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The Alexandra junior kayak slalom team has enjoyed its most successful competition, returning home with three national titles.
The 16-strong team competed in the national secondary schools championship and the national open slalom championships, held on the whitewater rapids of the Tarawera River at Kawerau in the Bay of Plenty.
‘‘Every person won a medal in at least one event,'' coach Gordon Rayner said.
Half of the squad was made up of kayakers competing in the under-14 agegroup and they dominated that group, he said.
The Alexandra team was mostly made up of Dunstan High School pupils, with three from Alexandra Primary also competing - Max Rayner, Daniel Arnott and Jeremy Norbury, who competed in a new, under-12 grade.
Standout performances came from Finn Butcher (13), who won the national under-14 C1 title and teamed up with Marcus Norbury (13), to win the under-14 C2 event. Finn, Marcus and Mathew Arnott, (13), teamed up to win the national schools title for under-14 K1 teams.
The individual under-12 and under-14 titles eluded Max and Finn, who were second in those events, 1sec behind the winners, Mr Rayner said.
The C1 and C2 Alexandra crews in the under-16 and under-18 grades, featured strongly, with second and third places in the various individual and team events.
The team's older competitors finished in the middle of the field in the K1 events. Some of the Alexandra competitors were hopeful their performances would gain them selection into the national junior development team.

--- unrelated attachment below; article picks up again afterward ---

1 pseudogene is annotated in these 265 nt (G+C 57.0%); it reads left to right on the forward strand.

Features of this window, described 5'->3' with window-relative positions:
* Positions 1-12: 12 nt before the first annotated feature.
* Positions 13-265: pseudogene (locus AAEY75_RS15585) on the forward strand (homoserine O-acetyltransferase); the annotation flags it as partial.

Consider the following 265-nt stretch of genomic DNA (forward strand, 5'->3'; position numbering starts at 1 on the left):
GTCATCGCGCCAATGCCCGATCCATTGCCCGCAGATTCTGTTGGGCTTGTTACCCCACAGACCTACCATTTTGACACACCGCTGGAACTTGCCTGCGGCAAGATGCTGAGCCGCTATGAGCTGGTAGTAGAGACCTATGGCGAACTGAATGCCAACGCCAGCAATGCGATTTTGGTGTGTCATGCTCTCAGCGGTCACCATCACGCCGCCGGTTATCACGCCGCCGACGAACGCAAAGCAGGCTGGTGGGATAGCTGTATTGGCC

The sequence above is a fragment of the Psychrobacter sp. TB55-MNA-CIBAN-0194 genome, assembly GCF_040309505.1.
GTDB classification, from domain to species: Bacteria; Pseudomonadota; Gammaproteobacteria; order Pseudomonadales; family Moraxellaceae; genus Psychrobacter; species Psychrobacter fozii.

All the kayakers competed in the national open championships as well as the earlier secondary schools event.
The national open was on a more difficult stretch of the same river.
‘‘The whole team competed at the national champs and they weren't just coping with the whitewater, they were racing,'' he said.
They are part of Central Otago Whitewater, and that organisation donated funds to help the team travel to the North Island.
‘‘The community can be proud of the squad and its achievements and the group also acknowledges the support we've received from the community. This trip has been made possible because of the goodwill of the community.''
The team enjoyed the experience and took the chance to kayak on two other rivers in the area. Mr Rayner and two of the more experienced members of the team had also kayaked down the Huka Falls.
‘‘The experience that the students already had has enabled them to run more difficult rivers safely,'' Mr Rayner said.